This first buckle is of Art Noveau styling, dating it from the 1890s until WW1. The backmark, Stokes & Sons Melbourne,dates it from post 1894. It is not silver or silver plated, as it does not show the companies silvermark.
Stokes and Martin were silver electroplating jewellery by 1877 and making silverware as described below by 1880.
According to https://www.australiana.org.au/resources/magazine_issues/30_May_1986_Vol_8_No_2.pdf (pages 38-41) Stokes became known for its quality silverware early in the 20th century. The top mark mark dates up to 1907, the lower from around 1907-1950.
The marks below date from 1911-1940s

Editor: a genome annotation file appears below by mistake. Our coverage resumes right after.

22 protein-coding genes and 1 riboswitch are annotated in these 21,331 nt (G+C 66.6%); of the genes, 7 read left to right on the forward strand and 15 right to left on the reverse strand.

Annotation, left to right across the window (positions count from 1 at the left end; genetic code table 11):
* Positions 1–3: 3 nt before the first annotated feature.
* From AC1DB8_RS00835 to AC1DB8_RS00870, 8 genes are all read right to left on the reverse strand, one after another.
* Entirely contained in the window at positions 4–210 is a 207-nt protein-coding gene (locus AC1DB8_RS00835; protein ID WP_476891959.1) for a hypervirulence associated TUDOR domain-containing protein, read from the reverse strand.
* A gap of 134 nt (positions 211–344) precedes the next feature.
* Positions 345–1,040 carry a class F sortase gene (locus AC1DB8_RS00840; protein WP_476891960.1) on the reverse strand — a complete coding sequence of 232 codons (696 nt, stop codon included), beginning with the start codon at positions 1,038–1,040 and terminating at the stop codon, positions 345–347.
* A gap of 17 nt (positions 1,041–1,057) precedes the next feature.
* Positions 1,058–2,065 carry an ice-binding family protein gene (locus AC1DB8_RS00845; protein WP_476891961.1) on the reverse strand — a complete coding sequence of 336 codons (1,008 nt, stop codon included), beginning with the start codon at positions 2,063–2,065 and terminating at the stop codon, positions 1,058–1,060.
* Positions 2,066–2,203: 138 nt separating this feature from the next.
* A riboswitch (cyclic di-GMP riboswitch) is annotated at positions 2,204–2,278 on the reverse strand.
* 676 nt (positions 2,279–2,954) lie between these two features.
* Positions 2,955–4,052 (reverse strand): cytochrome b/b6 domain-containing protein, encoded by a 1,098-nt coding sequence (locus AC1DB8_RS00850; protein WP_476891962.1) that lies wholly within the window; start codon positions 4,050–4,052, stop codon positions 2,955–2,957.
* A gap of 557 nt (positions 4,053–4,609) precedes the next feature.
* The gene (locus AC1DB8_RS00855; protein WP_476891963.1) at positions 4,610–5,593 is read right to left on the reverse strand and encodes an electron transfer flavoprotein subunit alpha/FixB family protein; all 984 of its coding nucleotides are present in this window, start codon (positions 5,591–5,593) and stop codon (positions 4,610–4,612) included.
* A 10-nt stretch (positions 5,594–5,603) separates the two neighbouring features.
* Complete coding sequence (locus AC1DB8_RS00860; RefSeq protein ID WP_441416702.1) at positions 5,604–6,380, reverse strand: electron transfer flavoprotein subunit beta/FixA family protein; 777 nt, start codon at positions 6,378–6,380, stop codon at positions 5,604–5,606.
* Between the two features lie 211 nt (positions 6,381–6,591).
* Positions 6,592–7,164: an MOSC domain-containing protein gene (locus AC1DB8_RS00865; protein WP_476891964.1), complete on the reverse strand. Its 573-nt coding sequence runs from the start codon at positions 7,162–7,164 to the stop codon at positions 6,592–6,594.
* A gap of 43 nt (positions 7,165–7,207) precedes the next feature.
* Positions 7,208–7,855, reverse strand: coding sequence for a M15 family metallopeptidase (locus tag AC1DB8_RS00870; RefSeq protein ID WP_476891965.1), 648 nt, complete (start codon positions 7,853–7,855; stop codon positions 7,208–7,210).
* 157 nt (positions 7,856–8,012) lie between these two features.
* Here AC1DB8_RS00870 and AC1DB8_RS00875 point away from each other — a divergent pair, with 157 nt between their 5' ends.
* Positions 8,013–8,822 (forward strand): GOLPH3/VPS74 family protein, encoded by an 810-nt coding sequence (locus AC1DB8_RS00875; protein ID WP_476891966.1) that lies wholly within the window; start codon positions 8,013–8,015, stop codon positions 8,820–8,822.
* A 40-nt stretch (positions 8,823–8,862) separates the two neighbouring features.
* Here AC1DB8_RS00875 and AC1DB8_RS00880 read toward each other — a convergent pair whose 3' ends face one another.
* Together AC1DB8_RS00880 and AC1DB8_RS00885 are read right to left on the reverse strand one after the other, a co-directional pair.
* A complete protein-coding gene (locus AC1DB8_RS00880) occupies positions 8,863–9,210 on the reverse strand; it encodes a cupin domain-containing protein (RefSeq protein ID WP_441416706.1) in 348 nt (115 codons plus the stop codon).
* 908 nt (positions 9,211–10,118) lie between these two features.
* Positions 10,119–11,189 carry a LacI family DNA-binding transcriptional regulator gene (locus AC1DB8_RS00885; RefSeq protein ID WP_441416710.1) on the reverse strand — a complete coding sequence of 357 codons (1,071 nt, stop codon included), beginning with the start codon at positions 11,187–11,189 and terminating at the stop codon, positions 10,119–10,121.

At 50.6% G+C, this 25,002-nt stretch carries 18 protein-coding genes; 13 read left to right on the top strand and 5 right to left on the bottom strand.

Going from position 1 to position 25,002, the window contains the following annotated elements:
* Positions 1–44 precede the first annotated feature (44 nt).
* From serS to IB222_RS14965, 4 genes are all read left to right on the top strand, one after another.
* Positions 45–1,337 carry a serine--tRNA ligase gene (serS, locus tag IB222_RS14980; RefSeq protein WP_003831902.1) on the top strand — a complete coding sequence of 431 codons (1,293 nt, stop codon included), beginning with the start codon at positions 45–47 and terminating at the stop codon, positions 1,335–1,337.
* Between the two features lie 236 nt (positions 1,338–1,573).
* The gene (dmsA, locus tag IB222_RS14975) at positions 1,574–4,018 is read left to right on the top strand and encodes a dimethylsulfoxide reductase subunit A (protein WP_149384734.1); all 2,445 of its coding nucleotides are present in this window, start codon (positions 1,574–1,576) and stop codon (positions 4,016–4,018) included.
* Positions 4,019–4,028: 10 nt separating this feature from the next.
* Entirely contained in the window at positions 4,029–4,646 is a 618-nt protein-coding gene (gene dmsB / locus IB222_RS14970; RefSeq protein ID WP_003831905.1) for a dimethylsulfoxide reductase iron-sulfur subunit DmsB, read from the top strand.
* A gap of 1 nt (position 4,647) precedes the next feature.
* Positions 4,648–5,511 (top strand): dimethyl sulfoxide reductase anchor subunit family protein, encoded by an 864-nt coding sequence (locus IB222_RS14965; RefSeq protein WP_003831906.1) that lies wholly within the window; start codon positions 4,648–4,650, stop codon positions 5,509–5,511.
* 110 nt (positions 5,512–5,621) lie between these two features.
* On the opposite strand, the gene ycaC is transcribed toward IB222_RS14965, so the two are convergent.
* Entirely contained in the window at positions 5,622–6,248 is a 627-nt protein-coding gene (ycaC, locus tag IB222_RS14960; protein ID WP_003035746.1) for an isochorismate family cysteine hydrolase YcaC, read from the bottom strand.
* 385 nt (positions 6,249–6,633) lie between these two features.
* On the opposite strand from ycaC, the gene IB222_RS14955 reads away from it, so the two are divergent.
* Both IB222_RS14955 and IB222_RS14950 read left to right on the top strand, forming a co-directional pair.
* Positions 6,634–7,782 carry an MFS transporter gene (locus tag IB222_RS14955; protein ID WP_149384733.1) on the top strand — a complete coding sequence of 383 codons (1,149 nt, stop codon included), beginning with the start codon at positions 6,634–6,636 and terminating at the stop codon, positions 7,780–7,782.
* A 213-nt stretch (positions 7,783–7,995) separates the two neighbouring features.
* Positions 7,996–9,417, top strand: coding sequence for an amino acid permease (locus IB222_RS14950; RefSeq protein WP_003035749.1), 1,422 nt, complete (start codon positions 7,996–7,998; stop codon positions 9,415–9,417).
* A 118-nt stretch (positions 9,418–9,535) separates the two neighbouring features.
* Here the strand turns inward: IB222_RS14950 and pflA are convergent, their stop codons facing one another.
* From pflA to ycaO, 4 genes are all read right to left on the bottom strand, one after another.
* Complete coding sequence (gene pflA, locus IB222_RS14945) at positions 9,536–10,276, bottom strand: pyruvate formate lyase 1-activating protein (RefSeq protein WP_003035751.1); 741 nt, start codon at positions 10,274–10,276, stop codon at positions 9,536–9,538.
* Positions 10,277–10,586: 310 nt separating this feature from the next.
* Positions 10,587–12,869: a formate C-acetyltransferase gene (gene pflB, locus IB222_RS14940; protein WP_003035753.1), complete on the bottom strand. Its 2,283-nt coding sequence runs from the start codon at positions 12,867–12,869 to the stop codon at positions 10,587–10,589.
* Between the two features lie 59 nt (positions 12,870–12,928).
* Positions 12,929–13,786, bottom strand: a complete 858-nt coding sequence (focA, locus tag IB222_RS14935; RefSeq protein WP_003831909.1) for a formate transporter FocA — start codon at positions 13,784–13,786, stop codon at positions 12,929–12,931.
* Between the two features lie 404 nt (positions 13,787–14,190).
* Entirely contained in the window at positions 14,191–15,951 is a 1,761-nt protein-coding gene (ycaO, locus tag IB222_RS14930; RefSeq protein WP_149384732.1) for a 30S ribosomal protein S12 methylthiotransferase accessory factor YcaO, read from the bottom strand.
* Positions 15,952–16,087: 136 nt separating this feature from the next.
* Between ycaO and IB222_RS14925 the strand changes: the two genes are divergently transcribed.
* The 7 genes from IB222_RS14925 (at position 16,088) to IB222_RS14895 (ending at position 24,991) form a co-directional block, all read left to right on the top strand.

From the mid 1940s, their quality lines had the following mark.
Alternative marks (?dating 1940-50s) are below
They stopped producing silverware in the late 1960s, but were still imported it. Below are two later marks (?1980s), which have the name stokes in raised lettering.
The monogrammed silver-plated buckle below bears the one of the marks from 1911-1940s.
On silver tableware, the brand “Boomerang Plate” was used from c.1916 until replaced with “Georgian Silver Ware” in 1933. A more affordable plated range, the “Crown Windsor” was introduced in late 1938.
A short lived (1951-2) venture to produce silverware in the Victorian country town of Euroa was produced with this mark. if you have any, lucky you! It is very rare!
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